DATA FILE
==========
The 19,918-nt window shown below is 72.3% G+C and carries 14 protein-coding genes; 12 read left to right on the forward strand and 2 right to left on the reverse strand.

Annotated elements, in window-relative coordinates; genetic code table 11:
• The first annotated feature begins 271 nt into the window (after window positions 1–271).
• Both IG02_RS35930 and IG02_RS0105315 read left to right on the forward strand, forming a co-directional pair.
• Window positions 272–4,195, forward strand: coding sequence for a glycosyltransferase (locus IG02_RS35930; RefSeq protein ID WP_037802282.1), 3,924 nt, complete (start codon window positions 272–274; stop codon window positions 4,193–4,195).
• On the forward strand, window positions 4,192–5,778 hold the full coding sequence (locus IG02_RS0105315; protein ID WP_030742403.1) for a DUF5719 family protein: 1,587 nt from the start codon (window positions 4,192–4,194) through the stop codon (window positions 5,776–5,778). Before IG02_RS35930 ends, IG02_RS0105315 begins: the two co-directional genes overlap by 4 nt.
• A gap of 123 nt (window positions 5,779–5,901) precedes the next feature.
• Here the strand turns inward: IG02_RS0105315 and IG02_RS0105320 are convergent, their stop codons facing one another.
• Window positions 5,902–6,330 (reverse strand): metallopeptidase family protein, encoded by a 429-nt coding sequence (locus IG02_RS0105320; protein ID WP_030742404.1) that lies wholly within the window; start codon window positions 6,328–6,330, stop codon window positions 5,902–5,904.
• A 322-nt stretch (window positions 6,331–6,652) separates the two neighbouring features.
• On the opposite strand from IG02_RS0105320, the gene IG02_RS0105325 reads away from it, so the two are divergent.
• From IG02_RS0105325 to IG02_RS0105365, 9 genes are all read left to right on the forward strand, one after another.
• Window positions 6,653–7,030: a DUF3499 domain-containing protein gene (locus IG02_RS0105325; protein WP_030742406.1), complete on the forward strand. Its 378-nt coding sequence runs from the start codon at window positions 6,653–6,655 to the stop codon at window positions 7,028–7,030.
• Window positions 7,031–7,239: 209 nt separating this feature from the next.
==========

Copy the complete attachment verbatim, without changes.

The 19,918-nt window shown below is 72.3% G+C and carries 14 protein-coding genes; 12 read left to right on the forward strand and 2 right to left on the reverse strand.

Annotated elements, in window-relative coordinates; genetic code table 11:
• The first annotated feature begins 271 nt into the window (after window positions 1–271).
• Both IG02_RS35930 and IG02_RS0105315 read left to right on the forward strand, forming a co-directional pair.
• Window positions 272–4,195, forward strand: coding sequence for a glycosyltransferase (locus IG02_RS35930; RefSeq protein ID WP_037802282.1), 3,924 nt, complete (start codon window positions 272–274; stop codon window positions 4,193–4,195).
• On the forward strand, window positions 4,192–5,778 hold the full coding sequence (locus IG02_RS0105315; protein ID WP_030742403.1) for a DUF5719 family protein: 1,587 nt from the start codon (window positions 4,192–4,194) through the stop codon (window positions 5,776–5,778). Before IG02_RS35930 ends, IG02_RS0105315 begins: the two co-directional genes overlap by 4 nt.
• A gap of 123 nt (window positions 5,779–5,901) precedes the next feature.
• Here the strand turns inward: IG02_RS0105315 and IG02_RS0105320 are convergent, their stop codons facing one another.
• Window positions 5,902–6,330 (reverse strand): metallopeptidase family protein, encoded by a 429-nt coding sequence (locus IG02_RS0105320; protein ID WP_030742404.1) that lies wholly within the window; start codon window positions 6,328–6,330, stop codon window positions 5,902–5,904.
• A 322-nt stretch (window positions 6,331–6,652) separates the two neighbouring features.
• On the opposite strand from IG02_RS0105320, the gene IG02_RS0105325 reads away from it, so the two are divergent.
• From IG02_RS0105325 to IG02_RS0105365, 9 genes are all read left to right on the forward strand, one after another.
• Window positions 6,653–7,030: a DUF3499 domain-containing protein gene (locus IG02_RS0105325; protein WP_030742406.1), complete on the forward strand. Its 378-nt coding sequence runs from the start codon at window positions 6,653–6,655 to the stop codon at window positions 7,028–7,030.
• Window positions 7,031–7,239: 209 nt separating this feature from the next.